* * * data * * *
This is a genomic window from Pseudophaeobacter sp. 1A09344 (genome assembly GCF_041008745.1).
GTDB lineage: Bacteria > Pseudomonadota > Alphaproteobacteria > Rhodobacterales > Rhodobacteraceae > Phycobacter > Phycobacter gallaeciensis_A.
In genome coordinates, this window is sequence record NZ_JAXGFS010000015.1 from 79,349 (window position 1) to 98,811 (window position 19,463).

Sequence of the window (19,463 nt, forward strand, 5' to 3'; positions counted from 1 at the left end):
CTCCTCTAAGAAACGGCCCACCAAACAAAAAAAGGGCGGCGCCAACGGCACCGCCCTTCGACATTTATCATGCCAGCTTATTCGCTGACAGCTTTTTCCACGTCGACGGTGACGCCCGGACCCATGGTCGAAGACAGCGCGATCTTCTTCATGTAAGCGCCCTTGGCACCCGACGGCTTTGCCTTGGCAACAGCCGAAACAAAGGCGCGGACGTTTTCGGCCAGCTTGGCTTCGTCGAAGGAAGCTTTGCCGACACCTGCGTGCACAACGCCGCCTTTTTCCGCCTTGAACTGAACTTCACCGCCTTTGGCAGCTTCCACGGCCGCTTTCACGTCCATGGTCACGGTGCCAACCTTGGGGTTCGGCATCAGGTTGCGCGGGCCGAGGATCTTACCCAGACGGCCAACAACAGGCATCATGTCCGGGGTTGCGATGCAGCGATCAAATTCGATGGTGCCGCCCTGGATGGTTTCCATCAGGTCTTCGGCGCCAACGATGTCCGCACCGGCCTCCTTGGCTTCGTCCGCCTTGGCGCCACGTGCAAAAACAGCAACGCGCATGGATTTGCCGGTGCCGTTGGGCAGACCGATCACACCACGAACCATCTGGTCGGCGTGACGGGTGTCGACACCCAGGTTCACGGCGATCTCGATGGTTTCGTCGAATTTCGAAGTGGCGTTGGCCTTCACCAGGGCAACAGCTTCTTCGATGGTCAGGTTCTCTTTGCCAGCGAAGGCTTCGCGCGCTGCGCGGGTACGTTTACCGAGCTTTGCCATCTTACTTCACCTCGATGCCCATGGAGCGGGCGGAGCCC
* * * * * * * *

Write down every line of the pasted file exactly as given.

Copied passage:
This is a genomic window from Pseudophaeobacter sp. 1A09344 (genome assembly GCF_041008745.1).
GTDB lineage: Bacteria > Pseudomonadota > Alphaproteobacteria > Rhodobacterales > Rhodobacteraceae > Phycobacter > Phycobacter gallaeciensis_A.
In genome coordinates, this window is sequence record NZ_JAXGFS010000015.1 from 79,349 (window position 1) to 98,811 (window position 19,463).

Sequence of the window (19,463 nt, forward strand, 5' to 3'; positions counted from 1 at the left end):
CTCCTCTAAGAAACGGCCCACCAAACAAAAAAAGGGCGGCGCCAACGGCACCGCCCTTCGACATTTATCATGCCAGCTTATTCGCTGACAGCTTTTTCCACGTCGACGGTGACGCCCGGACCCATGGTCGAAGACAGCGCGATCTTCTTCATGTAAGCGCCCTTGGCACCCGACGGCTTTGCCTTGGCAACAGCCGAAACAAAGGCGCGGACGTTTTCGGCCAGCTTGGCTTCGTCGAAGGAAGCTTTGCCGACACCTGCGTGCACAACGCCGCCTTTTTCCGCCTTGAACTGAACTTCACCGCCTTTGGCAGCTTCCACGGCCGCTTTCACGTCCATGGTCACGGTGCCAACCTTGGGGTTCGGCATCAGGTTGCGCGGGCCGAGGATCTTACCCAGACGGCCAACAACAGGCATCATGTCCGGGGTTGCGATGCAGCGATCAAATTCGATGGTGCCGCCCTGGATGGTTTCCATCAGGTCTTCGGCGCCAACGATGTCCGCACCGGCCTCCTTGGCTTCGTCCGCCTTGGCGCCACGTGCAAAAACAGCAACGCGCATGGATTTGCCGGTGCCGTTGGGCAGACCGATCACACCACGAACCATCTGGTCGGCGTGACGGGTGTCGACACCCAGGTTCACGGCGATCTCGATGGTTTCGTCGAATTTCGAAGTGGCGTTGGCCTTCACCAGGGCAACAGCTTCTTCGATGGTCAGGTTCTCTTTGCCAGCGAAGGCTTCGCGCGCTGCGCGGGTACGTTTACCGAGCTTTGCCATCTTACTTCACCTCGATGCCCATGGAGCGGGCGGAGCCC